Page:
Despite Moscow's assurances that the Russian-Armenian agreement is not directed against third parties, the Kremlin recently provided mixed messages by indicating that it could get involved if Baku decides to start a military operation against separatists in Karabakh. In mid-January 2017, Russian Foreign Minister Sergei Lavrov was asked during a press conference in Moscow what Russia's position would be in the event of an Azerbaijani counter-terrorist operation in the occupied territories – whether Moscow would close its close eyes or interfere in Azerbaijan's internal affairs. Lavrov responded that such an operation would not only be an issue of Azerbaijan's internal affairs regarding the Nagorno-Karabakh conflict. The statement sparked an outrage in Azerbaijan, and an avalanche of criticism towards the Russian leadership.

The new treaty has worried Georgia as well. Moscow has begun to establish similar joint task forces across the Caucasus, including joint groups with Abkhazia and South Ossetia. The presence of Russian Iskanders in Armenia, as well as the emergence of joint Russian-Abkhaz, Russian-Ossetian and Russian-Armenian forces around Georgia, is naturally of concern to Tbilisi, given its recent experience of Russian military aggression and its aspirations to join NATO.

CONCLUSIONS: The Russian decision to establish joint forces with Armenia and supply the country with Iskanders have taken hostility and tensions in the region to another level, and has raised concerns in Baku that ballistic missiles could be used against Azerbaijan's critical infrastructure. Baku has already begun to explore opportunities to buy armaments from Pakistan and other countries. Moscow's recent actions contribute to the increased militarization of the region. The creation of Russian-Armenian joint forces is intended to integrate the Armenian military deeper into the Russian military machine, which could be a step towards revitalizing the Transcaucasian military district that existed during Soviet times, which may include Azerbaijan and Georgia as well.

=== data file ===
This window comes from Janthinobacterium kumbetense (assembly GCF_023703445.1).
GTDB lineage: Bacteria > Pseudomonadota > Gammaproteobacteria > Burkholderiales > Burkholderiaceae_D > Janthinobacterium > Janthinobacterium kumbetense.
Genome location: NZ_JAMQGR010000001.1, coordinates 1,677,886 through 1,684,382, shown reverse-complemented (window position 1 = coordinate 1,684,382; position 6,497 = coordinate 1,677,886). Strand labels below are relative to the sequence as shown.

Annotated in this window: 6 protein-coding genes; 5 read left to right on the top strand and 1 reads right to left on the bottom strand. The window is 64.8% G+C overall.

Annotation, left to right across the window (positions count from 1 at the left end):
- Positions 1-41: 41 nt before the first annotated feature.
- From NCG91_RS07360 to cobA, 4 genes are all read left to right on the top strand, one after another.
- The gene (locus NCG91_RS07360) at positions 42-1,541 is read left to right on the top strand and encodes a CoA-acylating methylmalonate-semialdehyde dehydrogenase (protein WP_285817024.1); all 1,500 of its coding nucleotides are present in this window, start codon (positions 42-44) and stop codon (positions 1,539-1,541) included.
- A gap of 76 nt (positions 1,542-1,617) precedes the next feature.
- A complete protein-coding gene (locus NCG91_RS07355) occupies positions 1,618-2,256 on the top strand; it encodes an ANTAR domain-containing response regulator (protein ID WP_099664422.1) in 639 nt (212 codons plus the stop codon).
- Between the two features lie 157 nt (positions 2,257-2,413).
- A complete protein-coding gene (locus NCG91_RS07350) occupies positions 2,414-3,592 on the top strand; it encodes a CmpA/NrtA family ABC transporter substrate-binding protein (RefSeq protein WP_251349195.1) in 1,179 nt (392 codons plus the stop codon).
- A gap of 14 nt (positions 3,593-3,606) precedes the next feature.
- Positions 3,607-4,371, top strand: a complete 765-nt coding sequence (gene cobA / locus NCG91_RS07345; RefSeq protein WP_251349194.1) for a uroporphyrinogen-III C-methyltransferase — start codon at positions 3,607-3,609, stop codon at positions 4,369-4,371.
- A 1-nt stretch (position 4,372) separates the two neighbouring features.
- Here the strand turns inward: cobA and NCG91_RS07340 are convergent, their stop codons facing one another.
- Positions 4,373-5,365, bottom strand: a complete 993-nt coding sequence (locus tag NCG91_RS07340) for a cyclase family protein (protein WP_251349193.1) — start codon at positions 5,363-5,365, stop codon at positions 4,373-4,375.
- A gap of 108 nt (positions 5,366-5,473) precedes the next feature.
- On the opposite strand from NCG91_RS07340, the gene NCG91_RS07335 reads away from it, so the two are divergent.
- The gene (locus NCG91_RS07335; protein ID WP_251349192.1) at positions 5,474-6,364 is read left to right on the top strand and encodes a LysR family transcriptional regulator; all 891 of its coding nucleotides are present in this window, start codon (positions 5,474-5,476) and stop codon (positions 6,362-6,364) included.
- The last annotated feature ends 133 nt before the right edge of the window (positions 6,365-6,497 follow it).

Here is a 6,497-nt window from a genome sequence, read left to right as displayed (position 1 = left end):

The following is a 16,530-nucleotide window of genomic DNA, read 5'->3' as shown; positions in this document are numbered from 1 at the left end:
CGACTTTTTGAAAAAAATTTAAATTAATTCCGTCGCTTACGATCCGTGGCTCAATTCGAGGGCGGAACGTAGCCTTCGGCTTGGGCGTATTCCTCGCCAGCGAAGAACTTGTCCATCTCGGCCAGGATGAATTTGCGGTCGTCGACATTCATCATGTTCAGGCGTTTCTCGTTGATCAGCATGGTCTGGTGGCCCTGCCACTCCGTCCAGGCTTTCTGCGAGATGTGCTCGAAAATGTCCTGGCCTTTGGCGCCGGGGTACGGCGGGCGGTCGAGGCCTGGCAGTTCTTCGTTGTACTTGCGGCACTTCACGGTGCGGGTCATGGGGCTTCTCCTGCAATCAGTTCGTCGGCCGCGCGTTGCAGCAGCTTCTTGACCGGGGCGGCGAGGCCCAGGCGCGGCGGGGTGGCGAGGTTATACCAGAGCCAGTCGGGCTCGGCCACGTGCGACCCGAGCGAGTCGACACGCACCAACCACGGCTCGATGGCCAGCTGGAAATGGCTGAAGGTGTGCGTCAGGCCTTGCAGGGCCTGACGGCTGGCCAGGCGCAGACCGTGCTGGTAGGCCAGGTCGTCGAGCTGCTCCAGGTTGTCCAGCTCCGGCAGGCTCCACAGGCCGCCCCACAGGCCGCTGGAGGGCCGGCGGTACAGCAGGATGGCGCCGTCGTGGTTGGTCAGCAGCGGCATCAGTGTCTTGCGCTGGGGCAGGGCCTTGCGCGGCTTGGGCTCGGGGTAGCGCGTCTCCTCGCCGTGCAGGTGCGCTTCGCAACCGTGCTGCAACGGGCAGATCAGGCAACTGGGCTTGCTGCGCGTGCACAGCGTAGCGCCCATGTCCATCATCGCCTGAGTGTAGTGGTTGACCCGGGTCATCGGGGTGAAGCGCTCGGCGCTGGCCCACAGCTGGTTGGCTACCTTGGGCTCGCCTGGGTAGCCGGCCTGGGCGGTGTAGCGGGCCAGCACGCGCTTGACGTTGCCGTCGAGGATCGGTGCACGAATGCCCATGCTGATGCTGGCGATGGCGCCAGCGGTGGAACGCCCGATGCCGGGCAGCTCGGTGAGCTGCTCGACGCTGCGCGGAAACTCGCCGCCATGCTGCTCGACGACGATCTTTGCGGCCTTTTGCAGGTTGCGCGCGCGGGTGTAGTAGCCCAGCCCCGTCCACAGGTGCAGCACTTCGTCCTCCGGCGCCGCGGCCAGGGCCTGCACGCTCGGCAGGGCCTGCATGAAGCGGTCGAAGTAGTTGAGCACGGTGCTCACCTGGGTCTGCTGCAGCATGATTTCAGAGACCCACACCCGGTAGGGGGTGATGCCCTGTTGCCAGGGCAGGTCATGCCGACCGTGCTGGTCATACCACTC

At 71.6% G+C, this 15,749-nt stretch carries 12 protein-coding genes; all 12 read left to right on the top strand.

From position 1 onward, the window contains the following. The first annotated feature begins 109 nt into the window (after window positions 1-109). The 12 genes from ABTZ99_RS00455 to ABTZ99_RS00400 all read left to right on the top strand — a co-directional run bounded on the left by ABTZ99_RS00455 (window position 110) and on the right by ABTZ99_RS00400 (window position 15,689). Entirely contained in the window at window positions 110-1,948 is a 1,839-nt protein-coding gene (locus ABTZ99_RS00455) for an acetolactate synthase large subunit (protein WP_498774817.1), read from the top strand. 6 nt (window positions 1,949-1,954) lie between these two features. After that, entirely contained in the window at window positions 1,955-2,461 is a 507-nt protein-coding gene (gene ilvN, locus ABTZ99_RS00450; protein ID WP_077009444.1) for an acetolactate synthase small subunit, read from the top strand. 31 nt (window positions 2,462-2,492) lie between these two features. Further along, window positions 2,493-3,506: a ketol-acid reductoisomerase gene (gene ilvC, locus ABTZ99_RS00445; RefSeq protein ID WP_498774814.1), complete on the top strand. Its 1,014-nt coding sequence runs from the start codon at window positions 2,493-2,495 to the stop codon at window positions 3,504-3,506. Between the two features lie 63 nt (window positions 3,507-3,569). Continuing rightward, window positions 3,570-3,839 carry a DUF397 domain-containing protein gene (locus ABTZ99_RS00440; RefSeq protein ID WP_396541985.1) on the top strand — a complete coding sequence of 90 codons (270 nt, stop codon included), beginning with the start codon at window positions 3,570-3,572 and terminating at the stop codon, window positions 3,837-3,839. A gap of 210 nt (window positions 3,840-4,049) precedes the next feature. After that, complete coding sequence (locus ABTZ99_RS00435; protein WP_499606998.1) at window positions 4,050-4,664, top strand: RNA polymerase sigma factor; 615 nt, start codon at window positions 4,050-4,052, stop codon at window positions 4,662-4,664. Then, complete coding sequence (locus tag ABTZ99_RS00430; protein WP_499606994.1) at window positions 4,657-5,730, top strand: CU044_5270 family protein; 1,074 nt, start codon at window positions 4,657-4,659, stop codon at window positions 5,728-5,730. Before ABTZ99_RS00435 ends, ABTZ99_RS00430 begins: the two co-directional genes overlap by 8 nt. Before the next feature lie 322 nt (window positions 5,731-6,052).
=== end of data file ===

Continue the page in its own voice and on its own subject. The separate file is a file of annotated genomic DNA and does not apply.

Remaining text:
Moscow can be expected to continue strengthening its position in the Caucasus. With complete disengagement of the U.S., the EU's internal problems as well as Moscow's success in Syria, Moscow is encouraged to take even bolder actions in order to bring the region under its heel. Baku is slowly loosing leverage in dealing with Russia, since no major power remains sufficiently engaged in the region to counterbalance Russia's growing influence.

AUTHOR’S BIO: Dr. Anar Valiyev is a Fulbright Visiting Scholar at Johns Hopkins University.

Image source: kremlin.ru accessed on March 7, 2017

Read 5892 times Last modified on Tuesday, 14 March 2017

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The Central Asia-Caucasus Analyst is a biweekly publication of the Central Asia-Caucasus Institute & Silk Road Studies Program, a Joint Transatlantic Research and Policy Center affiliated with the American Foreign Policy Council, Washington DC., and the Institute for Security and Development Policy, Stockholm. For 15 years, the Analyst has brought cutting edge analysis of the region geared toward a practitioner audience.